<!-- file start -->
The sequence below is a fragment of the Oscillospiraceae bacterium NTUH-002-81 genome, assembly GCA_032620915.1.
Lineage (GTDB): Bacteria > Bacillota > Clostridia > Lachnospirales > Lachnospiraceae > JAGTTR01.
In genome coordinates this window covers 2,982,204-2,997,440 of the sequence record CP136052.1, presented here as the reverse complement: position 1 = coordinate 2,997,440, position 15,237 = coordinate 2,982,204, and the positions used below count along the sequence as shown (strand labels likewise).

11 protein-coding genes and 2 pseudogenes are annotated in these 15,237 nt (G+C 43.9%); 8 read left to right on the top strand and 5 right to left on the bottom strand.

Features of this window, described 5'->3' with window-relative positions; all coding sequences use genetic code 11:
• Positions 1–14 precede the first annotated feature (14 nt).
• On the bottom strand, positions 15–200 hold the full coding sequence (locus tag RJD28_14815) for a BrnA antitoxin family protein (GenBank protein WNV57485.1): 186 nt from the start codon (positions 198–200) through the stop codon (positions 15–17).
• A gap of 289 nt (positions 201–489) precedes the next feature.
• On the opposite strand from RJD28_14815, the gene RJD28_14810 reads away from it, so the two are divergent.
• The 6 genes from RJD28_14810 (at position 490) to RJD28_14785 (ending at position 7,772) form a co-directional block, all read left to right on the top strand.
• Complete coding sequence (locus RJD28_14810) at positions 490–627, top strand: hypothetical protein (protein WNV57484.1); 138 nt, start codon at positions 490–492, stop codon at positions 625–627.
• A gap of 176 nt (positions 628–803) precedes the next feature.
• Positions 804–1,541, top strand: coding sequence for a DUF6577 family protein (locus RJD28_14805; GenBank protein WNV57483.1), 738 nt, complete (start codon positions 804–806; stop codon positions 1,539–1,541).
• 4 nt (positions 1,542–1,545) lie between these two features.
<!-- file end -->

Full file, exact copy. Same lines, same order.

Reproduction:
The sequence below is a fragment of the Oscillospiraceae bacterium NTUH-002-81 genome, assembly GCA_032620915.1.
Lineage (GTDB): Bacteria > Bacillota > Clostridia > Lachnospirales > Lachnospiraceae > JAGTTR01.
In genome coordinates this window covers 2,982,204-2,997,440 of the sequence record CP136052.1, presented here as the reverse complement: position 1 = coordinate 2,997,440, position 15,237 = coordinate 2,982,204, and the positions used below count along the sequence as shown (strand labels likewise).

11 protein-coding genes and 2 pseudogenes are annotated in these 15,237 nt (G+C 43.9%); 8 read left to right on the top strand and 5 right to left on the bottom strand.

Features of this window, described 5'->3' with window-relative positions; all coding sequences use genetic code 11:
• Positions 1–14 precede the first annotated feature (14 nt).
• On the bottom strand, positions 15–200 hold the full coding sequence (locus tag RJD28_14815) for a BrnA antitoxin family protein (GenBank protein WNV57485.1): 186 nt from the start codon (positions 198–200) through the stop codon (positions 15–17).
• A gap of 289 nt (positions 201–489) precedes the next feature.
• On the opposite strand from RJD28_14815, the gene RJD28_14810 reads away from it, so the two are divergent.
• The 6 genes from RJD28_14810 (at position 490) to RJD28_14785 (ending at position 7,772) form a co-directional block, all read left to right on the top strand.
• Complete coding sequence (locus RJD28_14810) at positions 490–627, top strand: hypothetical protein (protein WNV57484.1); 138 nt, start codon at positions 490–492, stop codon at positions 625–627.
• A gap of 176 nt (positions 628–803) precedes the next feature.
• Positions 804–1,541, top strand: coding sequence for a DUF6577 family protein (locus RJD28_14805; GenBank protein WNV57483.1), 738 nt, complete (start codon positions 804–806; stop codon positions 1,539–1,541).
• 4 nt (positions 1,542–1,545) lie between these two features.